On Election Day, such innocent errors snowball. Some people show up at the wrong polling places. Problems with the lists can lead to long lines and delays. And some are relegated to casting provisional ballots, which may or may not be counted.

A Data-Sharing Plan

All those things happened in Washington State in 2004, when Democrat Christine Gregoire won the closest gubernatorial race in U.S. history. During a two-week hearing to settle the contest, witnesses for both Democrats and Republicans testified that the election was rife with mistakes, including provisional ballots that were not verified properly before being counted, ballots that outnumbered voters, discrepancies in reconciling poll books, and ballots that were somehow overlooked, according to the Seattle Post-Intelligencer. In the end, following two recounts and a contentious court case, the election was decided by 133 votes.

“That’s what made us realize we’ve really got to tighten up,” said Secretary of State Sam Reed.

Washington is one of the eight states that have committed to participating in a plan to share voter registration data this year, and another four might join them, Becker said. Through a data center that Pew is creating and that the states will operate, elections officials will be able to access government data to determine whether registration forms are correct. Sources of information will include the state agencies that issue driver’s licenses and state identification cards, the Social Security Administration and the U.S. Postal Service.

Reed said the program will help his state address two problems: duplicate registrations among residents who move between Washington and other states (or who summer in Washington and winter in warmer states), and outreach to eligible voters.

“We knew there were a lot of people eligible to vote who just weren’t getting registered or being asked to register,” he said. “We tried all kinds of outreach, including voter pamphlets. When the Pew voter modernization effort came up, we jumped at it.”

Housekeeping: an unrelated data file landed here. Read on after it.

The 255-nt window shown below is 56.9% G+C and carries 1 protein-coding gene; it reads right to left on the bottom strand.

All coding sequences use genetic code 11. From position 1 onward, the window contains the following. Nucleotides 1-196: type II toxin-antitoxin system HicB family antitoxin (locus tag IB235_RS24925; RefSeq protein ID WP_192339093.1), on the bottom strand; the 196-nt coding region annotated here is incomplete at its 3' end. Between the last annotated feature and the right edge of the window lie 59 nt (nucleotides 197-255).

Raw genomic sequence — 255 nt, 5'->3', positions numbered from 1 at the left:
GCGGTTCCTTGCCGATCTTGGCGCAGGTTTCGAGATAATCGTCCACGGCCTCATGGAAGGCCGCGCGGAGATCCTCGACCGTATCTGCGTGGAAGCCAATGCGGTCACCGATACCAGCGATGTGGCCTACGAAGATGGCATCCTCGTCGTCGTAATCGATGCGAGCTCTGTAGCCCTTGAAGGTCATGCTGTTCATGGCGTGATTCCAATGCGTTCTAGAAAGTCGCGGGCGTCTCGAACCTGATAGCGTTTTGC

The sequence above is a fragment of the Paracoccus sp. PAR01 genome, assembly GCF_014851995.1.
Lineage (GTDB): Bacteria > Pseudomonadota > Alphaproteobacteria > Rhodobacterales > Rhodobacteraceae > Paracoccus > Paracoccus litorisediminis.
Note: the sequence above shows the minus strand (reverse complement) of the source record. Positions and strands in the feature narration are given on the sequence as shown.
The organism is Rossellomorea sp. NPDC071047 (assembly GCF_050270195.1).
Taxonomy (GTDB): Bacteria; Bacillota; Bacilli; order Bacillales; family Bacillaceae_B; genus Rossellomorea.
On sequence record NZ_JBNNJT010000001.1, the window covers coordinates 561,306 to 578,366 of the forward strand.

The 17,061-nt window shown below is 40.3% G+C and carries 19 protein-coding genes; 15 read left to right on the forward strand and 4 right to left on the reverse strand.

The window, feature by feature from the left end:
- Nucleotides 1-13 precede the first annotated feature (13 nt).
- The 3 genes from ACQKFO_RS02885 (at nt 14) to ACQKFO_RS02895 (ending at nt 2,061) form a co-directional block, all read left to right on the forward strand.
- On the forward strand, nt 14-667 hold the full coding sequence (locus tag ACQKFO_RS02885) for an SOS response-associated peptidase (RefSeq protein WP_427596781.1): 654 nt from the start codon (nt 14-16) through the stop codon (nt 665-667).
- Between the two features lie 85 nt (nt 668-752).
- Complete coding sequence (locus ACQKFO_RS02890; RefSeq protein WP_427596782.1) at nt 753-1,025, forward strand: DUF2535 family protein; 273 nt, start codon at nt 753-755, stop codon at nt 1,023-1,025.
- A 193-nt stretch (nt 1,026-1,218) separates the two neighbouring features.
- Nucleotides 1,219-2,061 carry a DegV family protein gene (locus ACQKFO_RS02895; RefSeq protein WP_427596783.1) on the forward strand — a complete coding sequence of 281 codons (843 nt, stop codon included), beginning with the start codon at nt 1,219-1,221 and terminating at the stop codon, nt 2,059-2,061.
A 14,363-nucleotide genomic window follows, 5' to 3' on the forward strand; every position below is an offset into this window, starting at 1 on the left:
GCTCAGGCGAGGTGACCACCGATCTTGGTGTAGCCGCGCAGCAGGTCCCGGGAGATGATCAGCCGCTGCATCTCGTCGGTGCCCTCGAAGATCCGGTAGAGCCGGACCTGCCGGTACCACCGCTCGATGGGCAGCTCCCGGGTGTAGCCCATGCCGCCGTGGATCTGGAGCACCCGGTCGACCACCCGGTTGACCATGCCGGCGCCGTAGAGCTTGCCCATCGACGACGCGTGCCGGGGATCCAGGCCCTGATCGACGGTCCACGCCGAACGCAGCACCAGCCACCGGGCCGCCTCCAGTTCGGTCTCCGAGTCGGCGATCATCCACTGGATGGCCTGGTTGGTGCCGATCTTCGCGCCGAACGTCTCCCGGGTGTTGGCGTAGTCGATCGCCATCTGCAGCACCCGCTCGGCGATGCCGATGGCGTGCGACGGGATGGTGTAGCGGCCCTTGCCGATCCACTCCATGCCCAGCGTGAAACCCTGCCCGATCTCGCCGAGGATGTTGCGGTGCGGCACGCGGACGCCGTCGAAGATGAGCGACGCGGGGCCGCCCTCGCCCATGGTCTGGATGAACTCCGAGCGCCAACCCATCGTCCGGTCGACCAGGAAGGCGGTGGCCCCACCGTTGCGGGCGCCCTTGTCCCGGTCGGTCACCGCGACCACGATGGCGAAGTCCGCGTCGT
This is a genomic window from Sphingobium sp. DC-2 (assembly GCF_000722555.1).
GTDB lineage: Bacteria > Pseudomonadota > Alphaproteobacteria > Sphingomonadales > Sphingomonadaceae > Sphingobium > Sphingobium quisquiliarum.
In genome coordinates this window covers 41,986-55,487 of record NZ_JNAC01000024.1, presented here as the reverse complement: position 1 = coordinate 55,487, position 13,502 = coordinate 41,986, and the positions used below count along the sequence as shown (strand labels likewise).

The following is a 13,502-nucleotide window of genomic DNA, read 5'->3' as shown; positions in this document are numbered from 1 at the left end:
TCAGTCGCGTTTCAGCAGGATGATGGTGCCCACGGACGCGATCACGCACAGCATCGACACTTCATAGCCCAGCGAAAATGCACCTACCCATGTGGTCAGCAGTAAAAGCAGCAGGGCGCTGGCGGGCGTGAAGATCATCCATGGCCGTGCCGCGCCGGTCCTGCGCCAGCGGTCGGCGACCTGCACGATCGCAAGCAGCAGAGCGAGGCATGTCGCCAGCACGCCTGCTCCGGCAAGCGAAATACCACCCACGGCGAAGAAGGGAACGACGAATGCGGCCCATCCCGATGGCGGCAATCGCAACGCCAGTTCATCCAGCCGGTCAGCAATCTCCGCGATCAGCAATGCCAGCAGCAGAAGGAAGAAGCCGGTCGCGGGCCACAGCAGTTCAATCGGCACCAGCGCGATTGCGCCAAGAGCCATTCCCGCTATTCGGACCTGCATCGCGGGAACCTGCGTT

So did officials in Delaware, Maryland and Virginia; Colorado, Nevada and Utah; and Washington’s southern neighbor, Oregon—three groups of contiguous states in which people regularly move back and forth.

“We believe those states will likely see their ability to identify voters who have moved and who have died greatly enhanced, thus making their rolls cleaner, making sure voters receive election information at their correct address, and also identifying eligible voters that are not on the rolls,” Becker said. “It will save a lot of money and lead to more accurate and complete lists.”

Voters in most of those states also will be able to register online, which is easier for them, less expensive for governments and more accurate because no handwriting is involved. Maricopa County, Ariz., which includes Phoenix, has already shifted to online registration, a simple move that saved millions of dollars as expenses dropped by 96 percent—from 83 cents to 3 cents per registration.

Online registration will reduce the need for third-party organizations, such as political campaigns or nonprofits, to set up tables in grocery stores or knock on doors to register voters. State elections officials said such outside registrations can create extra challenges and expense.

“You find a lot of mistakes, you find a lot of legibility issues, you find a lot of strain on election offices because they turn the forms in right before the election. You have to hire temporary folks who perhaps don’t have the experience of reading voter registration cards very well,” said Donald Palmer, secretary of Virginia’s elections board.

Elections officials said the new system will be particularly helpful in reducing the number of outdated registrations caused by moves or deaths, and will save them money on mailings.